In a wonderful drive along the scenic coastal road that offers a splendid view of the Saronic Gulf and arriving at Cape Sounio you will visit the 5th century B.C. temple of Poseidon. The sanctuary (of the Poseidon Temple) is one of the most important in Attica with the most breathtaking panoramic views in the world (on a clear day you can see at least seven islands).
Sporadic finds point to the conclusion that the site was inhabited in the prehistoric period but there is no evidence of religious practice in such an early date. "sounion hiron" (sanctuary of Sounion) is first mentioned in the Odyssey, as the place where Menelaos stopped during his return from Troy to bury his helmsman, Phrontes Onetorides. The finds of the 7th century B.C. are numerous and prove the existence of organized cult on two points of the promontory: at the southern edge where the temenos of Poseidon was situated, and about 500 m. to the NE of it, where the sanctuary of Athena was established.
The construction of the first imposing Doric temple on the site of the Sanctuary was initiated towards the beginning of the 5th century B.C. but was never completed since both the temple and the offerings was destroyed by the Persians in 480 B.C. A second temple was erected on its place about 30-40 years later, the remains of which are preserved today. Ancient Greeks believed that Sounio was the house of Poseidon, the God of the Sea.
One of the world's most significant battle grounds can be found at Marathon. The Marathon battle marked the victory of the Athenians against the invading Persians in 490 BC.
The 30-foot-high Marathon Tomb was erected over the graves of the 192 Athenians who died in the battle against the- by far larger army- of the Persian forces. At the base of the original gravestone the Soldier of Marathon, a hoplite is depicted.
According to the customs the winners collected their dead soldiers, they cremated them and they had a dinner in order to honour their bravery. Usually those who died in war were returned to their homes, but this collective tomb, was built to honour them. The excavations revealed the cremated bones and some signs of the dinner.
About 1½ kilometres north of the Marathon Tomb is the smaller burial mound of the Plataians killed in the same battle, as well as the Museum of Marathon. The museum contains exhibits from the 4th millennium BC as well as sculptures, relics, pottery, graves and inscriptions.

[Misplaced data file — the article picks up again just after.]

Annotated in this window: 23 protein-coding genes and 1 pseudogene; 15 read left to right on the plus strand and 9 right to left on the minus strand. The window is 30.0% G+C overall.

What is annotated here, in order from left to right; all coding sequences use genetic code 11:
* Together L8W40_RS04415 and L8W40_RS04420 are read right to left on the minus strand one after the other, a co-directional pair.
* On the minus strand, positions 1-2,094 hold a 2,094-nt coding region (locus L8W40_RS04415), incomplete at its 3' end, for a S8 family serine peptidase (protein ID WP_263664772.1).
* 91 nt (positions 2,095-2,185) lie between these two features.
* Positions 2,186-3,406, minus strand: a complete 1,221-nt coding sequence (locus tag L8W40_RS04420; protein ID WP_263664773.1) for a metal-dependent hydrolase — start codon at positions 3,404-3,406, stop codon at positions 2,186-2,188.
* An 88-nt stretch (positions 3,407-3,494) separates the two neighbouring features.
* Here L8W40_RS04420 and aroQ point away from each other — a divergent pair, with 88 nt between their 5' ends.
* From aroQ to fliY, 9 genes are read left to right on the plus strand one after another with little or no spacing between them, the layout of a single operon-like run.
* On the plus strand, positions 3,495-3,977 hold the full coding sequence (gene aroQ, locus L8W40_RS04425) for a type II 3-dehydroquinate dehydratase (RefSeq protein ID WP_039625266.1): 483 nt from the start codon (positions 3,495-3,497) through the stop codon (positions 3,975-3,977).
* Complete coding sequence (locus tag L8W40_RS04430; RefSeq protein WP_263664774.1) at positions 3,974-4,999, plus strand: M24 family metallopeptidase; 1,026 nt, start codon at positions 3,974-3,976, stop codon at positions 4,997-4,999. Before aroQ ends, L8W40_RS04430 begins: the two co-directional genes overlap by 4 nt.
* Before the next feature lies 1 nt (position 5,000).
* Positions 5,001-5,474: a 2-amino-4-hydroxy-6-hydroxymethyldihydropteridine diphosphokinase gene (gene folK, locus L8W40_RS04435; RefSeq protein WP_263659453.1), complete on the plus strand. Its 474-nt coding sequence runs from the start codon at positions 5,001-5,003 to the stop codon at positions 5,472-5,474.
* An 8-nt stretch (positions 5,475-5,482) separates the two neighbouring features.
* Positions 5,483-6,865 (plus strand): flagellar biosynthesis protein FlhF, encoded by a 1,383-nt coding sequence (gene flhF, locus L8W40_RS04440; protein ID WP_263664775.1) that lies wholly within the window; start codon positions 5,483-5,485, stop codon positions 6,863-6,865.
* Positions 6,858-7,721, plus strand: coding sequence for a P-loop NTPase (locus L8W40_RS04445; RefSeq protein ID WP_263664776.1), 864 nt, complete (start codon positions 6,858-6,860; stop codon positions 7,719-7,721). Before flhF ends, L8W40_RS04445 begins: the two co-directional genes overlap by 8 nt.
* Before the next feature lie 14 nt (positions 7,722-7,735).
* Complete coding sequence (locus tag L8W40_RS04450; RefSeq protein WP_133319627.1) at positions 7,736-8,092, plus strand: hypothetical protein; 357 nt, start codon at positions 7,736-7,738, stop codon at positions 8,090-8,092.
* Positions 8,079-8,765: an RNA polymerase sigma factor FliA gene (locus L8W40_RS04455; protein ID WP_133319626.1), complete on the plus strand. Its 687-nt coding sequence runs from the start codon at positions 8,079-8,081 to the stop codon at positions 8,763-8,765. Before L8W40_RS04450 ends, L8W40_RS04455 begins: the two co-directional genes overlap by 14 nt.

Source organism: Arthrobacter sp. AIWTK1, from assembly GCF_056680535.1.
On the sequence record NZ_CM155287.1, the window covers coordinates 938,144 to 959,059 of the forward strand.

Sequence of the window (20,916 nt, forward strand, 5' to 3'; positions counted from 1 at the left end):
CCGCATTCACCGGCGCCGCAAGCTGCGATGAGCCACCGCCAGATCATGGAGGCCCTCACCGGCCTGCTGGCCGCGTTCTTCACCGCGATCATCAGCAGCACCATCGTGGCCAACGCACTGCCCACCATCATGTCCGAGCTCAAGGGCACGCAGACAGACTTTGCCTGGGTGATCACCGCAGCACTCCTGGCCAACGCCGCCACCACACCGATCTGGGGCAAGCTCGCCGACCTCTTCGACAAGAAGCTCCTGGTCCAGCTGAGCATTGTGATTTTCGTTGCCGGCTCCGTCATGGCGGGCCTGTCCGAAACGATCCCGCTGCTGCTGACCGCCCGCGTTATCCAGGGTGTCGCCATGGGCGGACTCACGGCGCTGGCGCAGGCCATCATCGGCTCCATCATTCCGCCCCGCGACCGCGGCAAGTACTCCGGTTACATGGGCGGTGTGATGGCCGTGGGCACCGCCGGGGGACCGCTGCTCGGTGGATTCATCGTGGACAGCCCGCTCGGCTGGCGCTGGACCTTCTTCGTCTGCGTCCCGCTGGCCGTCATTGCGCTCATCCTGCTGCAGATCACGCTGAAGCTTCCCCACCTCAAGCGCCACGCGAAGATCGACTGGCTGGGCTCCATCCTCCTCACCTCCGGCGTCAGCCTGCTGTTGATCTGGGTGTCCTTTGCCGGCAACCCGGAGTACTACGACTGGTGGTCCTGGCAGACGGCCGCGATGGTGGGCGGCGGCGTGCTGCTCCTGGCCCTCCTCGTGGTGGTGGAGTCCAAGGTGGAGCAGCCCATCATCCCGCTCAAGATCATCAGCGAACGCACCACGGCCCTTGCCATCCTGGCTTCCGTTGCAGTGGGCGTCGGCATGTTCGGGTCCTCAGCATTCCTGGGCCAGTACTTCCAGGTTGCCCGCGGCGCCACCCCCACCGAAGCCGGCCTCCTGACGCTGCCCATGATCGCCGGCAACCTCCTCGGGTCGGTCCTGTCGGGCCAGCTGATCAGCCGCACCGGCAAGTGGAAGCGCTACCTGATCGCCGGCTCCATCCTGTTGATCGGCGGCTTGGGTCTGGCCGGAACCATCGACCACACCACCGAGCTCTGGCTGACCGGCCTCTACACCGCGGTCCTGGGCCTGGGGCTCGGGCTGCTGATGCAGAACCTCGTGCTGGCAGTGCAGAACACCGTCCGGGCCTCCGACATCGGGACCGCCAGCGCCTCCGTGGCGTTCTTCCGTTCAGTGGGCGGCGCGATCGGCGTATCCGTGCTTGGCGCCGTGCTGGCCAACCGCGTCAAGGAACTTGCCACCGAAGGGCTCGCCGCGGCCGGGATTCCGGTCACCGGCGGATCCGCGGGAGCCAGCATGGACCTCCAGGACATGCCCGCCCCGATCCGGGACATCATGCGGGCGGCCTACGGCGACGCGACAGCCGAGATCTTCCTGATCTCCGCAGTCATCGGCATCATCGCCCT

The Attica Zoological Park opened in May 2000, in the Spata area, initially as a Bird Park, hosting the 3rd largest bird collection in the world (1500 birds from 300 different species), farm animals for the younger visitors and 3 very impressive big aviaries with birds from the 3 continents of Asia, Africa and America where visitors can walk through. Since then there were more sections added:
The temple is located on the Aegean coast about 38 km east of Athens, and at a place called Vravrona. B is pronounced as V in Modern Greek, so Bravronia is called today Vravrona. It is one of the earliest and most revered of the sanctuaries of Attica. The Bravronian Artemis was worshipped as the goddess of vegetation and hunting, and as the protector of women in child-birth and of the newborn.
The most notable monuments of the site are the big Stoa of Doric style, the Temple of Artemis, the Temple or Heroon of Iphigenia and the Stone Bridge. Finds from the sanctuary are exhibited in the Archaeological Museum of Bravrona. The sanctuary consists of a pile of old stones, or as the literature puts it "a cave, sacred spring, and a court enclosed by a temple and a three-winged stoa.
The stoa housed the votive dedications and numerous dining rooms. Inscriptions mention other buildings including a palaestra and gymnasium, which have not been yet excavated. Rituals included dancing by "Arktoi", girls aged 5 to 10 dressed as bears and is usually interpreted as a rite of passage preparing the girls for puberty and marriage.
Artemis goddess of hunt & protector of children, was the twin of Apollo god of prophecy.
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